Frankel works with the Urban Oases program started by Audubon to preserve urban greenspace. She says that while the Audubon Society wants to preserve some of the last great greenspace in the United States, the organization is also concerned about urbanization and the high cost of conservation efforts in cities. Since it’s often not feasible to buy out and preserve land, they’ve taken a slightly different approach, promoting backyard bird gardens and the restoration of existing areas to make as much space as possible for migratory birds.
Urban Oases uses citizen science to direct its efforts as efficiently as possible. It asks participants to conduct bird surveys, reporting on the types of birds they see, what kind of fodder they prefer, and where they see them. This helps the organization identify priority species and locations, and determine what kinds of trees and plants would be most beneficial to establish in restoration efforts. This information also informs best practice guidelines for public landscaping ranging from schoolyards to hospitals, and the Audubon Society provides information to developers interested in making more bird-friendly landscaping a part of their projects.
One success story is on Cove Island in Long Island Sound. Birders had long flocked to the site, and eventually local neighborhood birders formed a friends group with the guidance of Audubon Connecticut and helped raise money and get support from the city to restore the brush dump into an amazing coastal habitat for migratory songbirds and other wildlife. With additional funding from the Disney Worldwide Conservation Fund, they’re expanding the scope of their Cove Island conservation project, creating a demonstration garden in a public area of the park to educate people about habitat fragmentation and building bird-friendly spaces.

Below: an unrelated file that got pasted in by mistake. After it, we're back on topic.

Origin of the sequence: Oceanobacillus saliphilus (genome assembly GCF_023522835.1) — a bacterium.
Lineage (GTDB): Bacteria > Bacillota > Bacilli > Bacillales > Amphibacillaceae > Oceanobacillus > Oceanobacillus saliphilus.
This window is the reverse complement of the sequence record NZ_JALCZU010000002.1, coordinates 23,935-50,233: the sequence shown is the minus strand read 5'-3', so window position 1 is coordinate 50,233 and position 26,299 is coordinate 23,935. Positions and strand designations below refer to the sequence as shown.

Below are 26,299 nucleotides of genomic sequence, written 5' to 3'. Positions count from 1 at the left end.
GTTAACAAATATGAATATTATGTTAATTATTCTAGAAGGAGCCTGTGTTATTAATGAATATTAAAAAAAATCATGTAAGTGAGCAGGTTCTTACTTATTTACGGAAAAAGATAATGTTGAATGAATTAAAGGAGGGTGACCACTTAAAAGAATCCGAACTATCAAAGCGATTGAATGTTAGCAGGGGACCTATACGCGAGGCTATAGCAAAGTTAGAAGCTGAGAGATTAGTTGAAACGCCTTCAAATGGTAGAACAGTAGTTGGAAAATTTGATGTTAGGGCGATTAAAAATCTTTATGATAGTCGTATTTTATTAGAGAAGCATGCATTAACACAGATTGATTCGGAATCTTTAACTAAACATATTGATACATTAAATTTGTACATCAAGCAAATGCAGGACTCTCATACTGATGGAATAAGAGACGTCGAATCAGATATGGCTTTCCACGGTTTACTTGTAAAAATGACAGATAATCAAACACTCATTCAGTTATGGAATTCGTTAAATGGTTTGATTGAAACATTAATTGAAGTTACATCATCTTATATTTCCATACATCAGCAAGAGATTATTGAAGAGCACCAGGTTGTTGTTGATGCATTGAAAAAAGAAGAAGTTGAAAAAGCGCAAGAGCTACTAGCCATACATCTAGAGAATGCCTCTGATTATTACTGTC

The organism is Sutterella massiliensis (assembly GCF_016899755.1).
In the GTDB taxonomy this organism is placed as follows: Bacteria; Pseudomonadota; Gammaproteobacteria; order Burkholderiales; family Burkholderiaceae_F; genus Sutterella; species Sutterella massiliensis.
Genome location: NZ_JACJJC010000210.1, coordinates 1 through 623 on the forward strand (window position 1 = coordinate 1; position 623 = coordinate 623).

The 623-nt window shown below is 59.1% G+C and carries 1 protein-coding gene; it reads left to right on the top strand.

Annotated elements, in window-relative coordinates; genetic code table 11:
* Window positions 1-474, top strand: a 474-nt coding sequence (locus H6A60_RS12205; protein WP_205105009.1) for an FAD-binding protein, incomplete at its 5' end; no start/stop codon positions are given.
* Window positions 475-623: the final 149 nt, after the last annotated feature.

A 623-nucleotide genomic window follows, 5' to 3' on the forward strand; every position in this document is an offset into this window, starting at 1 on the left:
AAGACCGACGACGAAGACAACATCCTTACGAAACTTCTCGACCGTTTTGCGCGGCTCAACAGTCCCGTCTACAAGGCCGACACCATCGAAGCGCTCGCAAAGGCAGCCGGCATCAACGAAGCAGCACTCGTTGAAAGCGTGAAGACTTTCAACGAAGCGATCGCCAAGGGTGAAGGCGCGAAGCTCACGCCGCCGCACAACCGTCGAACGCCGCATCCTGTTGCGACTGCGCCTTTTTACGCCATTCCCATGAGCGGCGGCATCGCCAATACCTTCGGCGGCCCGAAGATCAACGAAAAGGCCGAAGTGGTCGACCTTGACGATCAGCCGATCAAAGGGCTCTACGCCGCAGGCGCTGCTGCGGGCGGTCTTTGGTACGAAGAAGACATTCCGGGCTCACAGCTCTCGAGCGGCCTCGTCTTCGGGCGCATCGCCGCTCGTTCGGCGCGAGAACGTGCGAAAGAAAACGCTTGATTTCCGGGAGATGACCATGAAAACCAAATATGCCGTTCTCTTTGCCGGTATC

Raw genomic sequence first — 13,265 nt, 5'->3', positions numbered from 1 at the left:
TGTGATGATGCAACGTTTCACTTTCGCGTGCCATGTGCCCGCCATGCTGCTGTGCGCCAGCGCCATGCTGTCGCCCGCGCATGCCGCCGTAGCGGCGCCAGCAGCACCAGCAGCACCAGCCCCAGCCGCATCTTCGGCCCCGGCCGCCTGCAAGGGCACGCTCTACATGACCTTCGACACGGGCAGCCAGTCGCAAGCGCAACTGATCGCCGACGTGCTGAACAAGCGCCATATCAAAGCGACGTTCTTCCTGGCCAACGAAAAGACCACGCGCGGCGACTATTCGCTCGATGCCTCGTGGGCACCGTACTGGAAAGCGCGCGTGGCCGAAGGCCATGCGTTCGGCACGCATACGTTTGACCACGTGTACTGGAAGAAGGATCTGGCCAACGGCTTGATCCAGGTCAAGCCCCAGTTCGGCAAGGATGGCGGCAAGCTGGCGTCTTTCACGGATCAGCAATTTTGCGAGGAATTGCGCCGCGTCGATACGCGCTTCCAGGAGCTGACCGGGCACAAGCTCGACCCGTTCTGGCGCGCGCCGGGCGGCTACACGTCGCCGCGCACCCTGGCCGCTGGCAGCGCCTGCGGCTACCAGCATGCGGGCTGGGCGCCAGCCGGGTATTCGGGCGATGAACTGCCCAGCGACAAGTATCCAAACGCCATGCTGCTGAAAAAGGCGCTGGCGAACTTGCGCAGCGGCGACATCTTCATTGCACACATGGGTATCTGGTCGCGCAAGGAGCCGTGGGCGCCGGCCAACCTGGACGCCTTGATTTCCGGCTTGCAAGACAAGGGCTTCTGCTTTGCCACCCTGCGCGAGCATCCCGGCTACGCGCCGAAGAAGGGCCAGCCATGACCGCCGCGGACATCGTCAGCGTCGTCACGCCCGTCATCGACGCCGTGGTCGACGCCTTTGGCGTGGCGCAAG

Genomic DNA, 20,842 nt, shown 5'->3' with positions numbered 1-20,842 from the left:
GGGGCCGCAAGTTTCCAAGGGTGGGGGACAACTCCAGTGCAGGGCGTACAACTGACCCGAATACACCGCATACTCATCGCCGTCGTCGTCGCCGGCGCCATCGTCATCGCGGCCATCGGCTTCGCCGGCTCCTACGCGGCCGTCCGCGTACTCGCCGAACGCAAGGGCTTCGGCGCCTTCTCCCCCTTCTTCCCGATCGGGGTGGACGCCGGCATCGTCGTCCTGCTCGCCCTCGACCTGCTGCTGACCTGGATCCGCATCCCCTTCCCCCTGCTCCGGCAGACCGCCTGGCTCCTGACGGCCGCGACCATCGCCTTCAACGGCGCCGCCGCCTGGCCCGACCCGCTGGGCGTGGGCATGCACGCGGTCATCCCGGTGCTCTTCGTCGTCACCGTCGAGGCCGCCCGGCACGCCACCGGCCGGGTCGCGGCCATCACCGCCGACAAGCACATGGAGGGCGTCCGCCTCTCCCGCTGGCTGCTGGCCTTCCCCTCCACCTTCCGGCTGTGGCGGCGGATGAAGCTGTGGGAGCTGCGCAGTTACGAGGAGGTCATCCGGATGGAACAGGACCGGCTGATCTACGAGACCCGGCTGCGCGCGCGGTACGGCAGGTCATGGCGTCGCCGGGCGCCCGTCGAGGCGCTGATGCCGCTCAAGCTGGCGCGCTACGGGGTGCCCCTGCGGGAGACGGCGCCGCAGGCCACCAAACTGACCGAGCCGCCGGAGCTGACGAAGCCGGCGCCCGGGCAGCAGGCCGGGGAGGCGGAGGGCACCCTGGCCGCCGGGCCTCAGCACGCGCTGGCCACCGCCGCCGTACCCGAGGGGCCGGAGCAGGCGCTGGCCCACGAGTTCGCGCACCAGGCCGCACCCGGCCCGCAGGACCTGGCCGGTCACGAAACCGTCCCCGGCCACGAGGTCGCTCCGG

They’re also getting children from the local schools involved in hands-on learning about birds and creating habitat. Educating the next generation of scientists is an important aspect of successful citizen science, raising awareness about these issues to increase involvement.
“A new citizen-science project called YardMap helps you get the most from your yard, all while helping scientists collect data about how gardening practices affect birds,” Crain says. This kind of data collection is critical and hard to get through other means; by getting scores of submissions from participants, they can end up with a substantial body of very diverse data that will help them and other researchers. Her project uses similar citizen science tools, inviting people to make detailed ecological maps of their yards, log bird sightings, and meet up with other people concerned about birds and habitat conservation.
She stresses that individuals often feel like they can’t make much of a difference in the bigger picture, but researchers beg to differ. “It often feels like a small, meaningless act to remove a portion of your lawn and replace it with native vegetation similar to that found in the grasslands and forests near your home. It turns out, however, that scientists think even these small acts provide welcome relief to birds and other wildlife by contributing to green corridors through heavily urban areas, or by providing a buffer between more wild landscapes and harsher urban spaces.” Every little bit counts when it comes to creating more space for birds, and conservation organizations are there to help people do just that.
People interested in helping by making their own backyards more bird friendly can contact local branches of the Audubon Society or bird watching groups to get plant lists and recommendations. If they want to go larger scale, they can ask about projects to restore parks, greenways and other spaces in their communities. Volunteer labor may be needed for tasks ranging from brush clearance to bird census-taking.